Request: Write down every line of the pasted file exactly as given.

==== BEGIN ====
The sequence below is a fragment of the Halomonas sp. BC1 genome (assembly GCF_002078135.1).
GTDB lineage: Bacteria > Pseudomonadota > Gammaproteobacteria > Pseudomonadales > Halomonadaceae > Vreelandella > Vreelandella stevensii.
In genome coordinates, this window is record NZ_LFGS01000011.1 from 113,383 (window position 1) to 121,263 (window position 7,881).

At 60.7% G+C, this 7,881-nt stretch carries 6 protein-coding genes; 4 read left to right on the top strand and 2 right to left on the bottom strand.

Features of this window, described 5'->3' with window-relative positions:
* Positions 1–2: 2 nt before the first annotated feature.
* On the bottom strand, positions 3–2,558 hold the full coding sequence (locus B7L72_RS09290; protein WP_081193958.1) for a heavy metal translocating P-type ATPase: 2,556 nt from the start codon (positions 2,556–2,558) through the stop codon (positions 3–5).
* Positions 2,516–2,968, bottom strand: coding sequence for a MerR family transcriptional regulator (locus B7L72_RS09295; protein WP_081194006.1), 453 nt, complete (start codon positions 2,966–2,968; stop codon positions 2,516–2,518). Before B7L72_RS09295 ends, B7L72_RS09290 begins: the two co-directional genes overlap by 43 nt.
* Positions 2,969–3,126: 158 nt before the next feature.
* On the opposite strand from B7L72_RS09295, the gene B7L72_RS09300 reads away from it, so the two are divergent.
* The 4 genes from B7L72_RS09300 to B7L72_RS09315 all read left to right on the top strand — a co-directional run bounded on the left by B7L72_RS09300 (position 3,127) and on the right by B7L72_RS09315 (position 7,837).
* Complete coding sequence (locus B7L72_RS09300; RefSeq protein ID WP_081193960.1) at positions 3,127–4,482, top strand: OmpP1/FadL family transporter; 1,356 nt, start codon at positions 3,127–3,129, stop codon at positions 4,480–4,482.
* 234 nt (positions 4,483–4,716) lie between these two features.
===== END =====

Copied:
The sequence below is a fragment of the Halomonas sp. BC1 genome (assembly GCF_002078135.1).
GTDB lineage: Bacteria > Pseudomonadota > Gammaproteobacteria > Pseudomonadales > Halomonadaceae > Vreelandella > Vreelandella stevensii.
In genome coordinates, this window is record NZ_LFGS01000011.1 from 113,383 (window position 1) to 121,263 (window position 7,881).

At 60.7% G+C, this 7,881-nt stretch carries 6 protein-coding genes; 4 read left to right on the top strand and 2 right to left on the bottom strand.

Features of this window, described 5'->3' with window-relative positions:
* Positions 1–2: 2 nt before the first annotated feature.
* On the bottom strand, positions 3–2,558 hold the full coding sequence (locus B7L72_RS09290; protein WP_081193958.1) for a heavy metal translocating P-type ATPase: 2,556 nt from the start codon (positions 2,556–2,558) through the stop codon (positions 3–5).
* Positions 2,516–2,968, bottom strand: coding sequence for a MerR family transcriptional regulator (locus B7L72_RS09295; protein WP_081194006.1), 453 nt, complete (start codon positions 2,966–2,968; stop codon positions 2,516–2,518). Before B7L72_RS09295 ends, B7L72_RS09290 begins: the two co-directional genes overlap by 43 nt.
* Positions 2,969–3,126: 158 nt before the next feature.
* On the opposite strand from B7L72_RS09295, the gene B7L72_RS09300 reads away from it, so the two are divergent.
* The 4 genes from B7L72_RS09300 to B7L72_RS09315 all read left to right on the top strand — a co-directional run bounded on the left by B7L72_RS09300 (position 3,127) and on the right by B7L72_RS09315 (position 7,837).
* Complete coding sequence (locus B7L72_RS09300; RefSeq protein ID WP_081193960.1) at positions 3,127–4,482, top strand: OmpP1/FadL family transporter; 1,356 nt, start codon at positions 3,127–3,129, stop codon at positions 4,480–4,482.
* 234 nt (positions 4,483–4,716) lie between these two features.